Johns Hopkins Spin-Out Offers AI-Based Clinical Decision Support

July 12, 2021
Bayesian Health’s AI platform seeks to make the EHR more dynamic and predictive

Suchi Saria, Ph.D., an associate professor of machine learning and healthcare at Johns Hopkins University in Baltimore, has founded a company called Bayesian Health that has venture capital backing to offer an artificial intelligence-based clinical decision support platform. In a recent interview, she described how the platform can make the EHR more dynamic and predictive.

For physicians today, there is an explosion of data — from encounters, labs, treatment, notes, and even social data, Saria said. Integrating all that in your head in the moment you see the patient is very difficult. Bayesian’s modules are designed make it possible to do that in a systematic way, she explained. Bayesian’s AI platform sits within the EHR, analyzing patient data with machine learning models. The platform sends actionable clinical signals within existing workflows when a critical moment is detected, helping physicians and care team members more accurately diagnose, intervene, and deliver care.

Saria has spent nearly two decades as a machine learning/AI researcher and runs the machine learning healthcare lab at Hopkins. “My work has involved building algorithms for use on messy clinical datasets,” she said, “and Bayesian is operationalizing a lot of the state-of the-art work in the field today.”

With a research foundation of over 20 patents and peer-reviewed research papers, Bayesian’s platform is based on technology licensed from the Johns Hopkins University. The platform is configured to scale within health systems, and targets high-priority areas with specific modules on clinical deterioration, sepsis, pressure injury, and transitions of care, Saria said.

The system provides clinical signals to providers, physicians, advanced practitioners, nurses, and case managers in order to assist them in real-time decision-making.

Saria said one of the first studies they are releasing involves its sepsis module used on 500,000 patients screened over a period of three years across five hospitals, with upwards of 2,000 providers using it and showing a high accuracy rate. The study followed the use and practice impact over two years for Bayesian’s sepsis module and showed the platform drove 1.85-hour faster antibiotic treatment for sepsis where timely treatment directly impacts mortality rate, she said. The platform also demonstrated high, sustained adoption by physicians and nurses (89 percent adoption), driven by the sensitivity and precision of the insights and user experience of the software.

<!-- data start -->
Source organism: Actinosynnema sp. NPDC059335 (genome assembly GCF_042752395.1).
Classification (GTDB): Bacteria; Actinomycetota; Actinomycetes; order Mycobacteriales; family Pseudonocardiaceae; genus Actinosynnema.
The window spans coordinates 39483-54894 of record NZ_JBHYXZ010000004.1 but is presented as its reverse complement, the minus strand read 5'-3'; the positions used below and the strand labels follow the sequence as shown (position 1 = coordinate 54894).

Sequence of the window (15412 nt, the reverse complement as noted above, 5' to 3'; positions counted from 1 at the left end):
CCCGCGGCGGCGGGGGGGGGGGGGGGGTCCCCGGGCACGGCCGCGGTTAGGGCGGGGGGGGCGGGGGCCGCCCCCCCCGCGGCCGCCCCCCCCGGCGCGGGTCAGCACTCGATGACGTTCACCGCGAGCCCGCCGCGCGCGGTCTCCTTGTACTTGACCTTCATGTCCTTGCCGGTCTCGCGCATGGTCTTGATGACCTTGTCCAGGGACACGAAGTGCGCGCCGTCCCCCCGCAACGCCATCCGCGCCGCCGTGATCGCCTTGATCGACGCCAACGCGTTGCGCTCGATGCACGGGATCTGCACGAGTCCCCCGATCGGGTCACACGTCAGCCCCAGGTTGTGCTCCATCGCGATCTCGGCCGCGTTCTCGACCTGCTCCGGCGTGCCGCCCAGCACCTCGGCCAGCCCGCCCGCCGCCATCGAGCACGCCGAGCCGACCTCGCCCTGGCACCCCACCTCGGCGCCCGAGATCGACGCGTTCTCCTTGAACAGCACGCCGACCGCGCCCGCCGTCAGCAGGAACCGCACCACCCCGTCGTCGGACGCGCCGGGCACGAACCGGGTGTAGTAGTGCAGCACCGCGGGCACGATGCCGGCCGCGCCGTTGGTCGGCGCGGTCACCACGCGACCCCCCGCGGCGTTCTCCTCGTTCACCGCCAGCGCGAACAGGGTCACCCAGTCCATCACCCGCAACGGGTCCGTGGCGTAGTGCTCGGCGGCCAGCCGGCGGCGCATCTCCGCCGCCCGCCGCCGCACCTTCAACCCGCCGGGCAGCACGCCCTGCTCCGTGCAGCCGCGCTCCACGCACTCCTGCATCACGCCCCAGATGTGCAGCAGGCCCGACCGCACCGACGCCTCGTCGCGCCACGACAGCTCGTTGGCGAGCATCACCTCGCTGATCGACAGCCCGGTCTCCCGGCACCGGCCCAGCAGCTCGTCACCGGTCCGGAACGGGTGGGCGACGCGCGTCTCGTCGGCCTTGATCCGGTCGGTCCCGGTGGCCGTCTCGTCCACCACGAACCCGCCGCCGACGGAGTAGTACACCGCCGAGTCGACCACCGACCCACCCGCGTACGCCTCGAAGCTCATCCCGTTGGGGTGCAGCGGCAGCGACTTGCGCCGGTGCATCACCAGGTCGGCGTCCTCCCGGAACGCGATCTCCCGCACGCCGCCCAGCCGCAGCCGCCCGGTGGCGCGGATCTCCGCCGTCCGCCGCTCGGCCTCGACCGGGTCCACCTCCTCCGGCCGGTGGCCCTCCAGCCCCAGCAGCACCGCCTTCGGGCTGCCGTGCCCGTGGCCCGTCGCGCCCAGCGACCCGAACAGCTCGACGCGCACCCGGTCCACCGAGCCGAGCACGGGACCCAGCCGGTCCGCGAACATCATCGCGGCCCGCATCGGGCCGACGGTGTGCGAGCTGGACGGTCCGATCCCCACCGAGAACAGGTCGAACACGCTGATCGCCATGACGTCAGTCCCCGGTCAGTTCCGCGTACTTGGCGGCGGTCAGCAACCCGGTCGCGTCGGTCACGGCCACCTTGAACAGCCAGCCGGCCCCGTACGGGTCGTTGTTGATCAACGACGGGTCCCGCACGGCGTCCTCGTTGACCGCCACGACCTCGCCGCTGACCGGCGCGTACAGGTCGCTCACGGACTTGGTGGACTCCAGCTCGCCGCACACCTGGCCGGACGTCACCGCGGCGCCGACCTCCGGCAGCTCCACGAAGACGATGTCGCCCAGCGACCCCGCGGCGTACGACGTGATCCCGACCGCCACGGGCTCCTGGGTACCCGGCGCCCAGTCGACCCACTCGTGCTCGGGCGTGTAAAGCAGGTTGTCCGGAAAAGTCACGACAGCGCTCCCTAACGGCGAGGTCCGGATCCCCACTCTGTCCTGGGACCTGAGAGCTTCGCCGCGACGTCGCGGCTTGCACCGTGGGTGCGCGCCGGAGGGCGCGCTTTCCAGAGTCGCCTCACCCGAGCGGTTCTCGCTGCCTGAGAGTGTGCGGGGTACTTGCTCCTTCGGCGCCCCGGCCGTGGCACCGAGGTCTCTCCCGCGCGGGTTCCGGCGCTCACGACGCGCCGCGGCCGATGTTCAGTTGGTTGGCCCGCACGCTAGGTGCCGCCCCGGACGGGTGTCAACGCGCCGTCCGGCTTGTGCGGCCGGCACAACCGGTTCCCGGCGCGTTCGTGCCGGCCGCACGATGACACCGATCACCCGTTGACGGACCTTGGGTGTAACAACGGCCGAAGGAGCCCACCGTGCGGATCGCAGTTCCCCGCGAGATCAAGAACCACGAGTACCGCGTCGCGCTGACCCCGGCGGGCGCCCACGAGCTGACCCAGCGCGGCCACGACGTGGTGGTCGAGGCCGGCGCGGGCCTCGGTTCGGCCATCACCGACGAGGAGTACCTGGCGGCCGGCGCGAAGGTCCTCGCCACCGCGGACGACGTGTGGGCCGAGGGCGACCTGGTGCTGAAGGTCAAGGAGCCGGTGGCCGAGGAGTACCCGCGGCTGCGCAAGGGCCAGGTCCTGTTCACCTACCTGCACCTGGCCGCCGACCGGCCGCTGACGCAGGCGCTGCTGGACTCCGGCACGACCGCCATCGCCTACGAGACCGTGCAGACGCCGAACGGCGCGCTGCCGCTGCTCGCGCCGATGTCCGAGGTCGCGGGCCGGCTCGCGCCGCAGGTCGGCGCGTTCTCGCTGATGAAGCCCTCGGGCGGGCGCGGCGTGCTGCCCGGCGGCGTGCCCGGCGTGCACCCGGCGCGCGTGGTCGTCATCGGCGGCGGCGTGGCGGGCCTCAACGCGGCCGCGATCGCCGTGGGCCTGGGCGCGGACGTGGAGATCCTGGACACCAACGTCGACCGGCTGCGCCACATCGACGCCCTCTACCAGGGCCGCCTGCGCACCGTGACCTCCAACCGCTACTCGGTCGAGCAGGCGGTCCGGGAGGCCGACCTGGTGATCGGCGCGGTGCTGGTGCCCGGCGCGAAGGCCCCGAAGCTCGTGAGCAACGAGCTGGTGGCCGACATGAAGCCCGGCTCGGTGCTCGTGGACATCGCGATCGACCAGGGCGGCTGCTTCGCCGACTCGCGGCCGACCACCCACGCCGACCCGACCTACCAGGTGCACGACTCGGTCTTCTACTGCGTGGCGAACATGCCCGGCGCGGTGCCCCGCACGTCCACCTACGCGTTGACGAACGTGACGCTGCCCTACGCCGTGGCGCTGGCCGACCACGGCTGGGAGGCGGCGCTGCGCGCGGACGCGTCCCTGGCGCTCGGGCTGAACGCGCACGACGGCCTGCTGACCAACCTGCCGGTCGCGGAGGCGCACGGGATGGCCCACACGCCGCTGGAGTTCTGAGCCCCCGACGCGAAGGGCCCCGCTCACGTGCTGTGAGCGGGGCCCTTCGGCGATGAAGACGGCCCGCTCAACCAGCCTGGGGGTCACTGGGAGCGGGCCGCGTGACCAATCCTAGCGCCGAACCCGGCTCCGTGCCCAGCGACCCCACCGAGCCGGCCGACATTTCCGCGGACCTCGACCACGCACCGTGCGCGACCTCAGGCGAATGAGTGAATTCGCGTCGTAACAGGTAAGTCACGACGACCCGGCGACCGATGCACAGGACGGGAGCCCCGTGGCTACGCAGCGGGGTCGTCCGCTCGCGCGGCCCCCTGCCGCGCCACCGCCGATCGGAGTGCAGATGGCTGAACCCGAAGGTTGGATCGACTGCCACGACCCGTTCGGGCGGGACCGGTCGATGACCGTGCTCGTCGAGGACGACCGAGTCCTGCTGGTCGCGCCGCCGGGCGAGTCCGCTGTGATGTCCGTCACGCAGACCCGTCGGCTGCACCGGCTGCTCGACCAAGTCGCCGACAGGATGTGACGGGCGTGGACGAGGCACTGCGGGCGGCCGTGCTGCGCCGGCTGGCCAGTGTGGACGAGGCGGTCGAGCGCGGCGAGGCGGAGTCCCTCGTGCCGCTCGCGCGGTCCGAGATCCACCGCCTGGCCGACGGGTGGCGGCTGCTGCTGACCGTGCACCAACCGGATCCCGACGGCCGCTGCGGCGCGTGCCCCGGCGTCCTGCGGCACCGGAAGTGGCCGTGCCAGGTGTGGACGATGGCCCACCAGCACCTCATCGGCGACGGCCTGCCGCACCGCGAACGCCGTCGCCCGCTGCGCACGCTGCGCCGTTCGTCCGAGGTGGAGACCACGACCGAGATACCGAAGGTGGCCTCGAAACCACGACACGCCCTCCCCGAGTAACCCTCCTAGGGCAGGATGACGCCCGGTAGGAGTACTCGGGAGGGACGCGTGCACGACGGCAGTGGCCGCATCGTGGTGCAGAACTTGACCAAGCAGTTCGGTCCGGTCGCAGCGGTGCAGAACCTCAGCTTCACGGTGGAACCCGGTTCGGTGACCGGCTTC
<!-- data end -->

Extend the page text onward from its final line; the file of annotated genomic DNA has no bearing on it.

Saria said it is important that the alert is actionable — early and transparent, not a black box. “When clinicians can actually see what the indicators were, it makes it very easy for them to then know what the next step is.”

Bayesian Health has raised $15 million in venture funding led by Andreessen Horowitz. Health 2047 Capital Partners, Lifeforce Capital, and Catalio Investments also participated in the round of funding. 

“Creating an AI solution that can achieve high sensitivity and precision isn’t easy,” said Doug Given, M.D., Ph.D., managing partner at Health2047 Capital Partners, in a statement. “Bayesian’s platform was developed using the highest quality data, and tested by top physicians and clinicians. This, combined with the team’s technical expertise and research-first mentality, has allowed them to create an AI platform that can be applied to many safety and quality endpoints to transform care delivery in the hospital setting for the better.”

The majority of the applications Bayesian is tackling involve acute care or scenarios like transitions of care or monitoring patients at home. “We are looking at deterioration and sudden complications,” Saria said. “Eventually, as we continue to grow, we will work on using the same kinds of ideas in managing populations around value-based contracts or  cancer patients where there's very high risk for secondary complications.”

Besides its close relationship with Johns Hopkins, Bayesian has also worked with the University of Washington on a platform for forecasting acute respiratory failure with COVID patients.

Saria reflected on the goal of improving clinical decision support. “People have wanted clinical decision support tools to succeed so badly,” she said. “When people think about clinical decision support historically, it's been rules-based guidelines that are not sensitive, not specific, not precise, not easy to use, not actionable. And mostly people think of it as a huge amount of alert fatigue, and annoying. And typical adoption in the field is pretty low. We're still only at the beginning. We’re turning the corner on being able to use new techniques and approaches to enable rapid development of high-quality CDS tools in a variety of new application areas.”

I asked Saria what the role is for regulation and the U.S. Food & Drug Administration in monitoring algorithms used in healthcare. 

“I think the jury's out on like exactly what the future looks like in terms of regulation, she said. “But what is really clear now is we do need more rigorous approaches to evaluation and monitoring, because a lot of tools are getting deployed. In a paper that's going to come out in the New England Journal of Medicine soon, one of my co-authors describes an experience they had at Michigan where they built and deployed a tool. After COVID happened, it started misbehaving and firing rapidly all over the place, which was leading to overtreatment and mistreatment. We need continuous monitoring and continuous evaluation.”

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